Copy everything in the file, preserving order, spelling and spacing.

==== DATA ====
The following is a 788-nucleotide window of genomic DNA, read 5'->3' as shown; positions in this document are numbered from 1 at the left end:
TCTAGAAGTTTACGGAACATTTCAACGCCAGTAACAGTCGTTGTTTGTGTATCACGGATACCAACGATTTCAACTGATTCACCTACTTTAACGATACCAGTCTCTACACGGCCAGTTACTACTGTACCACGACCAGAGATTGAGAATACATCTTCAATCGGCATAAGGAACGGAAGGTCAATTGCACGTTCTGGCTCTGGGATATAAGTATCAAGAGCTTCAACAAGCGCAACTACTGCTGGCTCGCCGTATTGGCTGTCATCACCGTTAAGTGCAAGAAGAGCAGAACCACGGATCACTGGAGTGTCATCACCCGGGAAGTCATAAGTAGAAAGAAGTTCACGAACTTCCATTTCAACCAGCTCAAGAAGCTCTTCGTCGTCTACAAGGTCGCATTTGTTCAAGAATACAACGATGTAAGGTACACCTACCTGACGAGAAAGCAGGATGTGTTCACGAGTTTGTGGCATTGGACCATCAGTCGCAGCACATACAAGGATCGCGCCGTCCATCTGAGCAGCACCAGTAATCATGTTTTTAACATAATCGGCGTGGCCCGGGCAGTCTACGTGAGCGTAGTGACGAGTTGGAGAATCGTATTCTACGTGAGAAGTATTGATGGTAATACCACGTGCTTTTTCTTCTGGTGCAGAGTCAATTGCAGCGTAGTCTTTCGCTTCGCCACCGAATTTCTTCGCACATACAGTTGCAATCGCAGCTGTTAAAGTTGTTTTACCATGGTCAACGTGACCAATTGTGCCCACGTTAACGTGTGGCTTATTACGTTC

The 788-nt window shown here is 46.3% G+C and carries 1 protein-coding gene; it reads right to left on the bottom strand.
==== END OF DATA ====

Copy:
The following is a 788-nucleotide window of genomic DNA, read 5'->3' as shown; positions in this document are numbered from 1 at the left end:
TCTAGAAGTTTACGGAACATTTCAACGCCAGTAACAGTCGTTGTTTGTGTATCACGGATACCAACGATTTCAACTGATTCACCTACTTTAACGATACCAGTCTCTACACGGCCAGTTACTACTGTACCACGACCAGAGATTGAGAATACATCTTCAATCGGCATAAGGAACGGAAGGTCAATTGCACGTTCTGGCTCTGGGATATAAGTATCAAGAGCTTCAACAAGCGCAACTACTGCTGGCTCGCCGTATTGGCTGTCATCACCGTTAAGTGCAAGAAGAGCAGAACCACGGATCACTGGAGTGTCATCACCCGGGAAGTCATAAGTAGAAAGAAGTTCACGAACTTCCATTTCAACCAGCTCAAGAAGCTCTTCGTCGTCTACAAGGTCGCATTTGTTCAAGAATACAACGATGTAAGGTACACCTACCTGACGAGAAAGCAGGATGTGTTCACGAGTTTGTGGCATTGGACCATCAGTCGCAGCACATACAAGGATCGCGCCGTCCATCTGAGCAGCACCAGTAATCATGTTTTTAACATAATCGGCGTGGCCCGGGCAGTCTACGTGAGCGTAGTGACGAGTTGGAGAATCGTATTCTACGTGAGAAGTATTGATGGTAATACCACGTGCTTTTTCTTCTGGTGCAGAGTCAATTGCAGCGTAGTCTTTCGCTTCGCCACCGAATTTCTTCGCACATACAGTTGCAATCGCAGCTGTTAAAGTTGTTTTACCATGGTCAACGTGACCAATTGTGCCCACGTTAACGTGTGGCTTATTACGTTC

The 788-nt window shown here is 46.3% G+C and carries 1 protein-coding gene; it reads right to left on the bottom strand.